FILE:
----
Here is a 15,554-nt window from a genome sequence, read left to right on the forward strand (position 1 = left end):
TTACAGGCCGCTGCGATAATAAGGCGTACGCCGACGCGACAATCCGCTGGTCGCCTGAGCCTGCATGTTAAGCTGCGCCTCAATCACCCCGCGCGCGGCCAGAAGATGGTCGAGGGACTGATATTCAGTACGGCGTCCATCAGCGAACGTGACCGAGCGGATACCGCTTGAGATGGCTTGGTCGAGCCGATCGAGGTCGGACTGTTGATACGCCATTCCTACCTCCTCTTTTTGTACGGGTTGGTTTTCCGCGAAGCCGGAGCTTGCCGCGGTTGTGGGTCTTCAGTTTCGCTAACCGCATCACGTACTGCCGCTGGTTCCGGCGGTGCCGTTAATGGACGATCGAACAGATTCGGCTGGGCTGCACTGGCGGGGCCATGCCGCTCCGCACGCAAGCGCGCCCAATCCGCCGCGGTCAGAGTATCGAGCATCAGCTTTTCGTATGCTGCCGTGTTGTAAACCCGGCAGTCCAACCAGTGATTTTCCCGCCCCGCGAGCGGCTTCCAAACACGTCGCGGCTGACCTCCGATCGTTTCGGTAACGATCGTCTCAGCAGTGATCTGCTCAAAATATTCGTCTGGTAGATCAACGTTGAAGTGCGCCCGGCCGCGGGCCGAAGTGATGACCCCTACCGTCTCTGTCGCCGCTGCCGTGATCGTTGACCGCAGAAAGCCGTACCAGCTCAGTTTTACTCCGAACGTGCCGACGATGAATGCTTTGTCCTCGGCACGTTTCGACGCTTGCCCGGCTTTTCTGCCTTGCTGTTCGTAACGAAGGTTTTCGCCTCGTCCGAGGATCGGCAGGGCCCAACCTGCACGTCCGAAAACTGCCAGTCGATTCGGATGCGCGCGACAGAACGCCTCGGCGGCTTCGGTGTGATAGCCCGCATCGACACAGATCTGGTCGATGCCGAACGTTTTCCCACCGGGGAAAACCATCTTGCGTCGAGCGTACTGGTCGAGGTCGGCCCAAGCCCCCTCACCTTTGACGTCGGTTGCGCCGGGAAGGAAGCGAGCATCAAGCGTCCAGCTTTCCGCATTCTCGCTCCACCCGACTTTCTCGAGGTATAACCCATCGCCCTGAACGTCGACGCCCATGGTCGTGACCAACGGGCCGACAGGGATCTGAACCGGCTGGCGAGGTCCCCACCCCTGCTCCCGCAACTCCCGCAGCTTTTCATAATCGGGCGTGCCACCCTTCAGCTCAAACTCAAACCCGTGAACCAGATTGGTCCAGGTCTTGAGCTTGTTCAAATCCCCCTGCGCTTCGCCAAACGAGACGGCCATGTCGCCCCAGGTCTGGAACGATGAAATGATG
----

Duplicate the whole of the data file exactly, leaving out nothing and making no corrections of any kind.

Here is a 15,554-nt window from a genome sequence, read left to right on the forward strand (position 1 = left end):
TTACAGGCCGCTGCGATAATAAGGCGTACGCCGACGCGACAATCCGCTGGTCGCCTGAGCCTGCATGTTAAGCTGCGCCTCAATCACCCCGCGCGCGGCCAGAAGATGGTCGAGGGACTGATATTCAGTACGGCGTCCATCAGCGAACGTGACCGAGCGGATACCGCTTGAGATGGCTTGGTCGAGCCGATCGAGGTCGGACTGTTGATACGCCATTCCTACCTCCTCTTTTTGTACGGGTTGGTTTTCCGCGAAGCCGGAGCTTGCCGCGGTTGTGGGTCTTCAGTTTCGCTAACCGCATCACGTACTGCCGCTGGTTCCGGCGGTGCCGTTAATGGACGATCGAACAGATTCGGCTGGGCTGCACTGGCGGGGCCATGCCGCTCCGCACGCAAGCGCGCCCAATCCGCCGCGGTCAGAGTATCGAGCATCAGCTTTTCGTATGCTGCCGTGTTGTAAACCCGGCAGTCCAACCAGTGATTTTCCCGCCCCGCGAGCGGCTTCCAAACACGTCGCGGCTGACCTCCGATCGTTTCGGTAACGATCGTCTCAGCAGTGATCTGCTCAAAATATTCGTCTGGTAGATCAACGTTGAAGTGCGCCCGGCCGCGGGCCGAAGTGATGACCCCTACCGTCTCTGTCGCCGCTGCCGTGATCGTTGACCGCAGAAAGCCGTACCAGCTCAGTTTTACTCCGAACGTGCCGACGATGAATGCTTTGTCCTCGGCACGTTTCGACGCTTGCCCGGCTTTTCTGCCTTGCTGTTCGTAACGAAGGTTTTCGCCTCGTCCGAGGATCGGCAGGGCCCAACCTGCACGTCCGAAAACTGCCAGTCGATTCGGATGCGCGCGACAGAACGCCTCGGCGGCTTCGGTGTGATAGCCCGCATCGACACAGATCTGGTCGATGCCGAACGTTTTCCCACCGGGGAAAACCATCTTGCGTCGAGCGTACTGGTCGAGGTCGGCCCAAGCCCCCTCACCTTTGACGTCGGTTGCGCCGGGAAGGAAGCGAGCATCAAGCGTCCAGCTTTCCGCATTCTCGCTCCACCCGACTTTCTCGAGGTATAACCCATCGCCCTGAACGTCGACGCCCATGGTCGTGACCAACGGGCCGACAGGGATCTGAACCGGCTGGCGAGGTCCCCACCCCTGCTCCCGCAACTCCCGCAGCTTTTCATAATCGGGCGTGCCACCCTTCAGCTCAAACTCAAACCCGTGAACCAGATTGGTCCAGGTCTTGAGCTTGTTCAAATCCCCCTGCGCTTCGCCAAACGAGACGGCCATGTCGCCCCAGGTCTGGAACGATGAAATGATG